PARIS -- French prosecutors said Wednesday that Stéphane Richard, the chief executive of France Télécom, would be formally investigated for his role in a politically charged case that has already shined an uncomfortable spotlight on his former boss, Christine Lagarde, the managing director of the International Monetary Fund.
Mr. Richard, who denied wrongdoing, has been in police custody for questioning since Monday. He is being investigated on suspicion of organized fraud, according to a statement by the Paris prosecutor's office. In the French system, the start of a formal investigation signals that prosecutors think there is reason to believe a person was involved in a crime; the target is still presumed to be innocent, and the investigation may or may not lead to formal charges and a trial.
Prosecutors had been questioning Mr. Richard in the hospital, after he began feeling exhausted Monday following a long interrogation. Jean-Etienne Giamarchi, a lawyer for Mr. Richard, did not immediately reply to requests for comment.
Investigators are examining a 2008 arbitration case in which Bernard Tapie, a colorful businessman and former owner of the Olympique de Marseille soccer club, was awarded €403 million, or $535 million, to settle a long-running dispute with Crédit Lyonnais, a state-owned bank.
Mr. Tapie had been a career Socialist, even serving as a minister under the administration of François Mitterrand, but he switched his allegiance in 2007 to the center-right Union for a Popular Movement led by then-President Nicolas Sarkozy. Acting on a complaint from Socialist deputies, prosecutors began an investigation to learn if Mr. Tapie might have received special treatment in the case, which Mr. Tapie denied. They are also trying to understand why government officials did not challenge the outcome despite indications of possible anomalies in the procedure.
At the time of the arbitration, Mr. Richard was chief of staff to Ms. Lagarde, who was Mr. Sarkozy's finance minister from 2007 to 2011. French media have reported that investigators are homing in on apparent contradictions in Mr. Richard's explanation of how the procedure was decided.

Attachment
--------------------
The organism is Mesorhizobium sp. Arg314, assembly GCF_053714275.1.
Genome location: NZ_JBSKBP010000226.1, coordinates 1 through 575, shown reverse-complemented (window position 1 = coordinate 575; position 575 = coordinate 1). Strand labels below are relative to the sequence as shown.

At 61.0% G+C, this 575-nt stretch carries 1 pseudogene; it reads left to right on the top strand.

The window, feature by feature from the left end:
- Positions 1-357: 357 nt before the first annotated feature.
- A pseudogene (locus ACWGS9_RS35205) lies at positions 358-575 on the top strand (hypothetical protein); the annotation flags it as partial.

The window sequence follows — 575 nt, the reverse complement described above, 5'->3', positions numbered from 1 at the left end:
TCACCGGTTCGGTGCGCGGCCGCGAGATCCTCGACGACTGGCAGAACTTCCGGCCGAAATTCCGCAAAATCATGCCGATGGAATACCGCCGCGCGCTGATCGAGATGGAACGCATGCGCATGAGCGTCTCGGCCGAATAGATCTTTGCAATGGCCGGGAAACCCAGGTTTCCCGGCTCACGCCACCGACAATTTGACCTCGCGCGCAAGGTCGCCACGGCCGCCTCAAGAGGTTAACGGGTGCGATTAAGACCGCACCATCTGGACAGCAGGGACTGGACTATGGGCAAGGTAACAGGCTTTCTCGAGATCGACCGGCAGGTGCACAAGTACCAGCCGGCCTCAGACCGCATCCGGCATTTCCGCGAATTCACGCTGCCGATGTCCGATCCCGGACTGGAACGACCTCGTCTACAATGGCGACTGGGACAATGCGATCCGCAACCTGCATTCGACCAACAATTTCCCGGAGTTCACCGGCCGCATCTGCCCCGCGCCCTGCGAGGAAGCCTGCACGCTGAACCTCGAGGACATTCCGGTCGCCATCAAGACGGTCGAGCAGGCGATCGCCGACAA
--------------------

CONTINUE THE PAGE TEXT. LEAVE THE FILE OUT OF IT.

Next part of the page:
Late Wednesday, the prosecutors said they had begun a formal investigation of another man in the case, Jean-François Rocchi, who had been responsible for liquidating the assets of Crédit Lyonnais. Mr. Rocchi was taken into custody on Monday for questioning and appeared before the magistrates Wednesday afternoon. He has also denied any wrongdoing in the matter.
Ms. Lagarde has herself come under suspicion for having allowed the arbitration to go forward. She denies wrongdoing, saying she acted in the best interest of French taxpayers to put an end to the dispute. The I.M.F. board has expressed its support for her.
On May 24, prosecutors in a related enquiry made Ms. Lagarde an "assisted witness," a less-serious status than that implied by a formal investigation.
Since then, prosecutors have also put Pierre Estoup, a member of the arbitration panel, under formal investigation. The officials acted after learning that Mr. Estoup had failed to disclose previous relationships with Mr. Tapie and his lawyer at the time of the procedure. Mr. Estoup has denied wrongdoing.
Mr. Richard has been chief executive of France Télécom since 2010, and was given the additional title of chairman in 2011. The French newspaper Le Monde quoted a spokesman for Mr. Richard as saying Wednesday that he was feeling "confident and combative," and had left the hospital.
The possibility that Mr. Richard could face criminal charges creates a tricky situation for the company, in which the state holds 27 percent of the shares. The former state telephone monopoly, which is changing its name to Orange, ranks among the biggest telecommunications providers in Europe, employing more than 170,000 people worldwide.
A spokesman for Prime Minister Jean-Marc Ayrault said the company's board, to which the state appoints three of the 15 directors, would meet in the coming days to discuss the situation.
"Through its board members the state will assert its position as a shareholder," the spokesman said, according to Reuters.
Le Monde this month quoted Arnaud Montebourg, the French industry minister, as saying that Mr. Richard should quit in the event that he was placed under formal investigation. Mr. Montebourg later denied having said that.
France Télécom said in a statement that it "acknowledges the decision to place Stéphane Richard under formal investigation, but wishes to make it clear that this has no consequences on his current responsibilities. Stéphane Richard will return to work tomorrow morning."
Tom Wright, a spokesman for France Télécom, declined to comment further.
Investors appeared to show little concern about the matter, and France Télécom shares closed almost unchanged.
This article originally appeared in The New York Times.